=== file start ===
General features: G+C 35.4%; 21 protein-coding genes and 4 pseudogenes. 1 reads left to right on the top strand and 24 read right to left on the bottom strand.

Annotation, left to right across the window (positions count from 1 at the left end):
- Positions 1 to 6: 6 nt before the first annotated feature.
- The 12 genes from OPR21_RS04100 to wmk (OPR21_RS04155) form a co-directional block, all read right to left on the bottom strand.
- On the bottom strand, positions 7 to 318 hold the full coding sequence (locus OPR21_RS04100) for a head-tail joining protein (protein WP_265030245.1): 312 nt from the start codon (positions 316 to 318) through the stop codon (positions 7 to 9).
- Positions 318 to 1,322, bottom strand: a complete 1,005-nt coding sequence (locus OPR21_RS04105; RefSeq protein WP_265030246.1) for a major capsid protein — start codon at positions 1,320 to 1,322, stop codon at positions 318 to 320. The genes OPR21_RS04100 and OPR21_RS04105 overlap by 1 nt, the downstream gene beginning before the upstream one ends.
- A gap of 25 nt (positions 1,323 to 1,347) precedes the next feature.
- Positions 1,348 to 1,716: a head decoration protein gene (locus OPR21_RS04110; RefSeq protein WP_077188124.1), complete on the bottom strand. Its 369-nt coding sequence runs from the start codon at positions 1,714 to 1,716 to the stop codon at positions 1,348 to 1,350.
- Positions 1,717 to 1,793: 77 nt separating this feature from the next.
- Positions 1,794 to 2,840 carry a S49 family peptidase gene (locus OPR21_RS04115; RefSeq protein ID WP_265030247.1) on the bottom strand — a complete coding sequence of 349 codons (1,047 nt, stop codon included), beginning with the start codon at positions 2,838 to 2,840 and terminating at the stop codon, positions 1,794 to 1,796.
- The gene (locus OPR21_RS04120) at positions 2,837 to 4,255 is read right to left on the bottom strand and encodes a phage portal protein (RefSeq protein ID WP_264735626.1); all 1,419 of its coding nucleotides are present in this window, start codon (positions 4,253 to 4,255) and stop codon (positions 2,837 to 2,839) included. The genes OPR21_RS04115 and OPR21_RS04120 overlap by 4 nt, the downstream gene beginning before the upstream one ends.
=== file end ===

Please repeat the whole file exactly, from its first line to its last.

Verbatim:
General features: G+C 35.4%; 21 protein-coding genes and 4 pseudogenes. 1 reads left to right on the top strand and 24 read right to left on the bottom strand.

Annotation, left to right across the window (positions count from 1 at the left end):
- Positions 1 to 6: 6 nt before the first annotated feature.
- The 12 genes from OPR21_RS04100 to wmk (OPR21_RS04155) form a co-directional block, all read right to left on the bottom strand.
- On the bottom strand, positions 7 to 318 hold the full coding sequence (locus OPR21_RS04100) for a head-tail joining protein (protein WP_265030245.1): 312 nt from the start codon (positions 316 to 318) through the stop codon (positions 7 to 9).
- Positions 318 to 1,322, bottom strand: a complete 1,005-nt coding sequence (locus OPR21_RS04105; RefSeq protein WP_265030246.1) for a major capsid protein — start codon at positions 1,320 to 1,322, stop codon at positions 318 to 320. The genes OPR21_RS04100 and OPR21_RS04105 overlap by 1 nt, the downstream gene beginning before the upstream one ends.
- A gap of 25 nt (positions 1,323 to 1,347) precedes the next feature.
- Positions 1,348 to 1,716: a head decoration protein gene (locus OPR21_RS04110; RefSeq protein WP_077188124.1), complete on the bottom strand. Its 369-nt coding sequence runs from the start codon at positions 1,714 to 1,716 to the stop codon at positions 1,348 to 1,350.
- Positions 1,717 to 1,793: 77 nt separating this feature from the next.
- Positions 1,794 to 2,840 carry a S49 family peptidase gene (locus OPR21_RS04115; RefSeq protein ID WP_265030247.1) on the bottom strand — a complete coding sequence of 349 codons (1,047 nt, stop codon included), beginning with the start codon at positions 2,838 to 2,840 and terminating at the stop codon, positions 1,794 to 1,796.
- The gene (locus OPR21_RS04120) at positions 2,837 to 4,255 is read right to left on the bottom strand and encodes a phage portal protein (RefSeq protein ID WP_264735626.1); all 1,419 of its coding nucleotides are present in this window, start codon (positions 4,253 to 4,255) and stop codon (positions 2,837 to 2,839) included. The genes OPR21_RS04115 and OPR21_RS04120 overlap by 4 nt, the downstream gene beginning before the upstream one ends.